Donald B. Hurwitz was 8 months old when his parents were killed in the raging fire at the Cocoanut Grove nightclub in 1942.
Now 80, Hurwitz on Monday wrapped tefillin — small, leather boxes attached to leather straps worn during Jewish prayer — around his left arm as he stood at the site of the club where his parents perished.
Hurwitz’s parents, Earl and Evelyn Cohen, lived in Roxbury and went to the club that night. They never returned.
“Who adopted me was my mother’s brother and his wife,” Hurwitz said.
With a blue yarmulke on his head and Rabbi Yosef Zaklos of the Chabad of Downtown Boston at his side, Hurwitz recited the Shema prayer in Hebrew after a ceremony to commemorate the 80th anniversary of the infamous fire, which killed 490 people on the night of Nov. 28, 1942.
A wreath of red, white, and blue flowers hung on the lamp post at the former site of the club on Piedmont Street in Bay Village.
“It’s hard to imagine a more devastating tragedy,” Boston Mayor Michelle Wu said. “Without the bravery, urgency, and heroism of the Boston Fire Department and police officers and military personnel who rushed to their aid, we would be mourning many more than 490.”
Wu was joined at Monday’s ceremony by City Council President Ed Flynn, former mayor Ray Flynn, and fire Commissioner Paul Burke, as well as relatives of victims and survivors.
“As a youngster in the Boston Public Schools, we were taught in second grade when we were doing fire drills that panic was a big cause of the fire at Cocoanut Grove,” said former Boston fire commissioner Paul Christian. “It was a little bit more than that, but it’s always good advice. Whether you’re going to a hotel or a restaurant, or any lounge, always check out your surroundings. See where the exits are and know what you’re going to do when the lights go out.”
At the ceremony, Ray Flynn said the story of the terrible blaze touched people around the globe.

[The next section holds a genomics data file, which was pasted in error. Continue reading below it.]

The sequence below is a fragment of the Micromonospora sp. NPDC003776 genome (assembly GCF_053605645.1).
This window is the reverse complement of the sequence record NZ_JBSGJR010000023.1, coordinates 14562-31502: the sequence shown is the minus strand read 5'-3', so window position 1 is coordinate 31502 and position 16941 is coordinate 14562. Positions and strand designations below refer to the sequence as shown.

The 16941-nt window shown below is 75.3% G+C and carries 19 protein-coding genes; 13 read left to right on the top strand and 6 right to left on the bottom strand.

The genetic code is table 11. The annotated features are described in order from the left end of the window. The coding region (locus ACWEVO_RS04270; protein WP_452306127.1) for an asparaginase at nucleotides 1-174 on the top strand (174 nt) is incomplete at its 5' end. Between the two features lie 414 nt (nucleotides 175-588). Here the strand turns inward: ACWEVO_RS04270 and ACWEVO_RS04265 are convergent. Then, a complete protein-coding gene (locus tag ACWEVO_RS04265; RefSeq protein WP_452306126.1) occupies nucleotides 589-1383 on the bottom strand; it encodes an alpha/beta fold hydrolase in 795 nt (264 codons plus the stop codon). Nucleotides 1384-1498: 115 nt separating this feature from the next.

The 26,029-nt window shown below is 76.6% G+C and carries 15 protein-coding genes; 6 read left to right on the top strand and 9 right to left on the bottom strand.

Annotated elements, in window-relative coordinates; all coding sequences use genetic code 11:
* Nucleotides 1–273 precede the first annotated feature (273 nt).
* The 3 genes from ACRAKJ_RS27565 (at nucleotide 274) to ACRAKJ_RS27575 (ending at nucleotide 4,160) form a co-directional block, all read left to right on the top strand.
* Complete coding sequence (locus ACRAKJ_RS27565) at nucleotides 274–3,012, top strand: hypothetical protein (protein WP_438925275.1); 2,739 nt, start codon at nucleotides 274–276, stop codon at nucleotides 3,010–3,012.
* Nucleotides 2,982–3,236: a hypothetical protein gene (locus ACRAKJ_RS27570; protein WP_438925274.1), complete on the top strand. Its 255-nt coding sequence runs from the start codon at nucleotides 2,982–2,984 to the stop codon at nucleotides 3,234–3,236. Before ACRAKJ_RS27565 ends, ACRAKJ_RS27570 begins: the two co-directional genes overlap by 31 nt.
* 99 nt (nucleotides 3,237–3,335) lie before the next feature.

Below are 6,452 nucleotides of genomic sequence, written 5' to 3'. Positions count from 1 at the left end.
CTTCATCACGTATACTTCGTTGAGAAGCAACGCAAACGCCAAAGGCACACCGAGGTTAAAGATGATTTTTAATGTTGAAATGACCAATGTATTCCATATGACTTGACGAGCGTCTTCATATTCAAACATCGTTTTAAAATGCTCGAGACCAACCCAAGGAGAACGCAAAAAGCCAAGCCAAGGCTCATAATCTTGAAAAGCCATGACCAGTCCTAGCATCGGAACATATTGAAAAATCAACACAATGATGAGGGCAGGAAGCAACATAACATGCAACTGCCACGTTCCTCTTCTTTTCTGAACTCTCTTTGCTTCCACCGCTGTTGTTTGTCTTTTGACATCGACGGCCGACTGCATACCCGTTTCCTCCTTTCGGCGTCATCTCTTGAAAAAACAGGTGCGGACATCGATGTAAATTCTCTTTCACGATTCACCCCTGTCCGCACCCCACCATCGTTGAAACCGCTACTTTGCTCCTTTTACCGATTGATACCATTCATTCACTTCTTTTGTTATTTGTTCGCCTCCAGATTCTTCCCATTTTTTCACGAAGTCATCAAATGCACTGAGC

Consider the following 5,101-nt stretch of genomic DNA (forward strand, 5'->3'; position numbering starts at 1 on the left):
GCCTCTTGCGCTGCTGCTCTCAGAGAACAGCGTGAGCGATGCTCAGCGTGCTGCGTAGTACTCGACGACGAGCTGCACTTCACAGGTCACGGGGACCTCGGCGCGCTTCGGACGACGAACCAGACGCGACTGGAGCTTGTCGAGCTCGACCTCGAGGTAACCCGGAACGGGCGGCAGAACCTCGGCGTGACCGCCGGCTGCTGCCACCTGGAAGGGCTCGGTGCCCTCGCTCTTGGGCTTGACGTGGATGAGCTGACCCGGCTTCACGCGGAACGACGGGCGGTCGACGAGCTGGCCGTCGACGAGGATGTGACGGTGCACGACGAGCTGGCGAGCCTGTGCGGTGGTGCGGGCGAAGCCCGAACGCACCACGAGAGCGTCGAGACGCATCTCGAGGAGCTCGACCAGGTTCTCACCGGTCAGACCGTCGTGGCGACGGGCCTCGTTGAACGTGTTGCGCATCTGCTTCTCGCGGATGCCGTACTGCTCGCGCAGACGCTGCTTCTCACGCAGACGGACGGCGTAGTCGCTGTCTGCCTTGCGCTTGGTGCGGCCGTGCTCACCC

“Wherever I went, if I was in San Francisco, in Los Angeles, wherever, I would always look for a firefighter so I could ask them, ‘Do you know about Cocoanut Grove?’ and they’d say, ‘Are you kidding me? We know that story as well as any story that we ever heard.’ You know what? That’s because of you. That’s because of the people in Boston.”
The fire was first seen around 10:15 p.m. in the Melody Lounge, located in the basement of the club. A small flare or spark was seen burning in an artificial palm tree, which then ignited a suspended cloth ceiling.
Moments before that, a busboy had reached into the palm tree to screw in a light bulb, lighting a match so he could locate the socket in the dark.
Joyce Spector Mekelburg, one of two known remaining survivors of the fire, was inside the Melody Lounge at the time with “the man she loved,” Justin Charles Morgan, said her daughter Lesley Kaufman.
Kaufman read a statement from Mekelburg, now 98.
“Justin died that night trying to help put out the fire that started over our heads,” Mekelburg wrote. “The reason I did not die with him was only because he sent me up to get the beautiful leopard coat that my father had made for me. Justin stayed to put out the fire, saying he would be along in just a minute.”
While evidence suggests that the lighting of the match or the act of screwing in the light bulb may have sparked the fire, the busboy was ultimately exonerated. In 1943, state Fire Marshal Stephen Garrity cleared the busboy of blame, saying it was clear “he did not ignite the palm tree in the Melody Lounge.”
“The official cause of this fire is unknown,” Casey Grant, executive director emeritus of the Fire Protection Research Foundation, said in a talk several years ago. “The big mystery is why did it spread so rapidly? Why did this fire burn so rapidly, so violently, in such a short amount of time?”
Michael Hanlon of the Cocoanut Grove Memorial Committee, said the nonprofit is working with the city to build a memorial that will be a replica of the three archways patrons walked through to reach the revolving door entrance to the club. It would be located in Statler Park on Stuart Street and will feature the names of the 490 victims, he said.
Kaufman, who attended the ceremony with her brother Richard Rosenthal and other family members of victims and survivors, said she is glad a memorial is being planned.
“I think it’s high time,” Kaufman said. “I’m very grateful that this committee is doing all this hard work to make it happen.”
Travis Andersen of the Globe Staff contributed to this report.